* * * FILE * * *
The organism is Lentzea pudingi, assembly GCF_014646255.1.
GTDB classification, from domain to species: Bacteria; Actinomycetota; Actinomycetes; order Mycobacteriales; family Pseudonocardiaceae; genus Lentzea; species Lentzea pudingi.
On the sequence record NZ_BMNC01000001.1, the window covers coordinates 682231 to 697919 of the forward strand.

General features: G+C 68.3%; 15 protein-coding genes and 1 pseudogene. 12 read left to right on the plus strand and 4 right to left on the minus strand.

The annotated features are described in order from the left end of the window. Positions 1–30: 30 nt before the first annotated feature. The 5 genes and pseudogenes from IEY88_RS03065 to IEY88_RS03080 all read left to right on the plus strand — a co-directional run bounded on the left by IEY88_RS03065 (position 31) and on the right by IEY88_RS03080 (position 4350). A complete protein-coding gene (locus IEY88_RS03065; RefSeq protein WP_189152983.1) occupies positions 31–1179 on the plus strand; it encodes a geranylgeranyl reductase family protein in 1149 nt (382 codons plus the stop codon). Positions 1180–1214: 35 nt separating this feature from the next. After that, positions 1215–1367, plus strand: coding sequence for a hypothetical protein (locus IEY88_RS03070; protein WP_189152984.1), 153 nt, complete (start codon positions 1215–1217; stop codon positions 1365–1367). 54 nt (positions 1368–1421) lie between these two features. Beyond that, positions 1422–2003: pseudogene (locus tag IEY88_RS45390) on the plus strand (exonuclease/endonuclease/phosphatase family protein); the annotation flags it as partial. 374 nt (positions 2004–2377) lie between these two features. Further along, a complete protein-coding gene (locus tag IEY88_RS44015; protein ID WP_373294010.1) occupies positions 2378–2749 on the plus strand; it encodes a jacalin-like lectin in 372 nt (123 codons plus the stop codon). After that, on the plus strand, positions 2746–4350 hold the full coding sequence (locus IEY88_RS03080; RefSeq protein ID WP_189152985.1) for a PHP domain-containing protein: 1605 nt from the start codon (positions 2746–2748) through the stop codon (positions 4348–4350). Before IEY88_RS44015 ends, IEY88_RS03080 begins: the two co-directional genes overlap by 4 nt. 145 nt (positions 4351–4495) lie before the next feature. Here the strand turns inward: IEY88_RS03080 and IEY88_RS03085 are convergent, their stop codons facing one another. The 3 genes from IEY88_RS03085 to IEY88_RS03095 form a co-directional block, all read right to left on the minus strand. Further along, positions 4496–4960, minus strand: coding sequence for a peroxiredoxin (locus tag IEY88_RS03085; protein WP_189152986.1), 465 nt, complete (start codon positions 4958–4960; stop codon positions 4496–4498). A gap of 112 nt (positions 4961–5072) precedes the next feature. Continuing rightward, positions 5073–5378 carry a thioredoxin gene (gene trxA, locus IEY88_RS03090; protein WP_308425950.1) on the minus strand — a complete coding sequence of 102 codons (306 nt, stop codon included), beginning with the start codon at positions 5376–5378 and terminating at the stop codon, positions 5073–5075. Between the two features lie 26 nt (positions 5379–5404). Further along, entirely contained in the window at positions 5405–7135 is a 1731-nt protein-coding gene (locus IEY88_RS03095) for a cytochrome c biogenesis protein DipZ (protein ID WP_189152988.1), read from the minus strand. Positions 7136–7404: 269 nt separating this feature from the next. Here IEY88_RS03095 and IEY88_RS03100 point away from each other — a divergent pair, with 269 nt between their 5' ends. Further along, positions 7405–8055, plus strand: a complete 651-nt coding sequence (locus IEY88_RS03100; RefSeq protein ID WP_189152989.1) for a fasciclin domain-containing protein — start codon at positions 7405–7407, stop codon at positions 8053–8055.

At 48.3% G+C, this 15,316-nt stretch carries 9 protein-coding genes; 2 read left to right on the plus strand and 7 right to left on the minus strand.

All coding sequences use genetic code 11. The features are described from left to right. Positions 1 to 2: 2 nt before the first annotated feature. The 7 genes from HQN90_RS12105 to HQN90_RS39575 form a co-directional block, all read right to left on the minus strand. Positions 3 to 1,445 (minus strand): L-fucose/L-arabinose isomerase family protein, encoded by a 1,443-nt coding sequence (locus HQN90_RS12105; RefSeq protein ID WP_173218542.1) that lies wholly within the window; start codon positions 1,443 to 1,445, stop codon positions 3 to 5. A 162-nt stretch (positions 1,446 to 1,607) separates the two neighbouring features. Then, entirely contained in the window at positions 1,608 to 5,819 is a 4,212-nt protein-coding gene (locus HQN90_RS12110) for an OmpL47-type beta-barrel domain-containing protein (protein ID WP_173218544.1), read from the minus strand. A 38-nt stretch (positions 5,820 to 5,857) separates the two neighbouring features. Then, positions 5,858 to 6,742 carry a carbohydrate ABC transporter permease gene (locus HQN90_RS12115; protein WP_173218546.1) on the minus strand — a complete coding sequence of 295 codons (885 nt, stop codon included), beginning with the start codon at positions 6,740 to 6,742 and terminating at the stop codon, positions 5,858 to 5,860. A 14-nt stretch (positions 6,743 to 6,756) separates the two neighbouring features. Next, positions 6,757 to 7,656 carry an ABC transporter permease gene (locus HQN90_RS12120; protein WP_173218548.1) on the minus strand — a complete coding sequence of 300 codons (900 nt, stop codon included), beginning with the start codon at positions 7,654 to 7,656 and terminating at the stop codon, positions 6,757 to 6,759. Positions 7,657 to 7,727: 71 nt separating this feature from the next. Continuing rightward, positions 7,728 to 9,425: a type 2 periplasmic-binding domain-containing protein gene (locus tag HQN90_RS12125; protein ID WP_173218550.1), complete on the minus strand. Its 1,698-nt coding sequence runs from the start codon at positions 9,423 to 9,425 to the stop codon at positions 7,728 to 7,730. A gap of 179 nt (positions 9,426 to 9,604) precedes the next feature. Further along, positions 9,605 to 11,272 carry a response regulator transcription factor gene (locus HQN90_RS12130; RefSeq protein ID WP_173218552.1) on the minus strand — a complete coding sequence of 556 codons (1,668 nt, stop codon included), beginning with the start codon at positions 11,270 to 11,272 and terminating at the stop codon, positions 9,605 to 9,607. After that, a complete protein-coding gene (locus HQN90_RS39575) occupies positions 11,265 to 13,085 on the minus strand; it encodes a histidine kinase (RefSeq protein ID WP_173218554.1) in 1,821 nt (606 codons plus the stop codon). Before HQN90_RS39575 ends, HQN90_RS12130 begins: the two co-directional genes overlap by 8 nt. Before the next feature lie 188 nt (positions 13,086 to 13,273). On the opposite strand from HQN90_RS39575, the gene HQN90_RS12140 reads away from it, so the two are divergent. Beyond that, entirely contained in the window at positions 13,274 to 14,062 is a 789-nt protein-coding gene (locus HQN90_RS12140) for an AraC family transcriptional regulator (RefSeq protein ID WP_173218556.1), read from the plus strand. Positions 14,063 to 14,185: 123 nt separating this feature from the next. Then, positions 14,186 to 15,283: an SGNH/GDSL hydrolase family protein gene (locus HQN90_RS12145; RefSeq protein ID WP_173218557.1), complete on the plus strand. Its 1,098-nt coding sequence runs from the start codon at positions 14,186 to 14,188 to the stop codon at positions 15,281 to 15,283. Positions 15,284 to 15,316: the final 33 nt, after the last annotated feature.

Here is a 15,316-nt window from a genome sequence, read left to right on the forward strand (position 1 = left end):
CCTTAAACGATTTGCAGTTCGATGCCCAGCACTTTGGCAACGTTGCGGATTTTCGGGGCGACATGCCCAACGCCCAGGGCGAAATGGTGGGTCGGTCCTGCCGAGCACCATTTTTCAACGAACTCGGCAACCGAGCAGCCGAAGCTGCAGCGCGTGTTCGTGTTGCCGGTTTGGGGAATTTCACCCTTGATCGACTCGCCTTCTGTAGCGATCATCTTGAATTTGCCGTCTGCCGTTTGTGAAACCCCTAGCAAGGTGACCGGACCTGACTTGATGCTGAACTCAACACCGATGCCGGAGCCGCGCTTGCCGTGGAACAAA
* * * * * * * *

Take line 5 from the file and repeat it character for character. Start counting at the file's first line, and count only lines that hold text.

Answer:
The annotated features are described in order from the left end of the window. Positions 1–30: 30 nt before the first annotated feature. The 5 genes and pseudogenes from IEY88_RS03065 to IEY88_RS03080 all read left to right on the plus strand — a co-directional run bounded on the left by IEY88_RS03065 (position 31) and on the right by IEY88_RS03080 (position 4350). A complete protein-coding gene (locus IEY88_RS03065; RefSeq protein WP_189152983.1) occupies positions 31–1179 on the plus strand; it encodes a geranylgeranyl reductase family protein in 1149 nt (382 codons plus the stop codon). Positions 1180–1214: 35 nt separating this feature from the next. After that, positions 1215–1367, plus strand: coding sequence for a hypothetical protein (locus IEY88_RS03070; protein WP_189152984.1), 153 nt, complete (start codon positions 1215–1217; stop codon positions 1365–1367). 54 nt (positions 1368–1421) lie between these two features. Beyond that, positions 1422–2003: pseudogene (locus tag IEY88_RS45390) on the plus strand (exonuclease/endonuclease/phosphatase family protein); the annotation flags it as partial. 374 nt (positions 2004–2377) lie between these two features. Further along, a complete protein-coding gene (locus tag IEY88_RS44015; protein ID WP_373294010.1) occupies positions 2378–2749 on the plus strand; it encodes a jacalin-like lectin in 372 nt (123 codons plus the stop codon). After that, on the plus strand, positions 2746–4350 hold the full coding sequence (locus IEY88_RS03080; RefSeq protein ID WP_189152985.1) for a PHP domain-containing protein: 1605 nt from the start codon (positions 2746–2748) through the stop codon (positions 4348–4350). Before IEY88_RS44015 ends, IEY88_RS03080 begins: the two co-directional genes overlap by 4 nt. 145 nt (positions 4351–4495) lie before the next feature. Here the strand turns inward: IEY88_RS03080 and IEY88_RS03085 are convergent, their stop codons facing one another. The 3 genes from IEY88_RS03085 to IEY88_RS03095 form a co-directional block, all read right to left on the minus strand. Further along, positions 4496–4960, minus strand: coding sequence for a peroxiredoxin (locus tag IEY88_RS03085; protein WP_189152986.1), 465 nt, complete (start codon positions 4958–4960; stop codon positions 4496–4498). A gap of 112 nt (positions 4961–5072) precedes the next feature. Continuing rightward, positions 5073–5378 carry a thioredoxin gene (gene trxA, locus IEY88_RS03090; protein WP_308425950.1) on the minus strand — a complete coding sequence of 102 codons (306 nt, stop codon included), beginning with the start codon at positions 5376–5378 and terminating at the stop codon, positions 5073–5075. Between the two features lie 26 nt (positions 5379–5404). Further along, entirely contained in the window at positions 5405–7135 is a 1731-nt protein-coding gene (locus IEY88_RS03095) for a cytochrome c biogenesis protein DipZ (protein ID WP_189152988.1), read from the minus strand. Positions 7136–7404: 269 nt separating this feature from the next. Here IEY88_RS03095 and IEY88_RS03100 point away from each other — a divergent pair, with 269 nt between their 5' ends. Further along, positions 7405–8055, plus strand: a complete 651-nt coding sequence (locus IEY88_RS03100; RefSeq protein ID WP_189152989.1) for a fasciclin domain-containing protein — start codon at positions 7405–7407, stop codon at positions 8053–8055.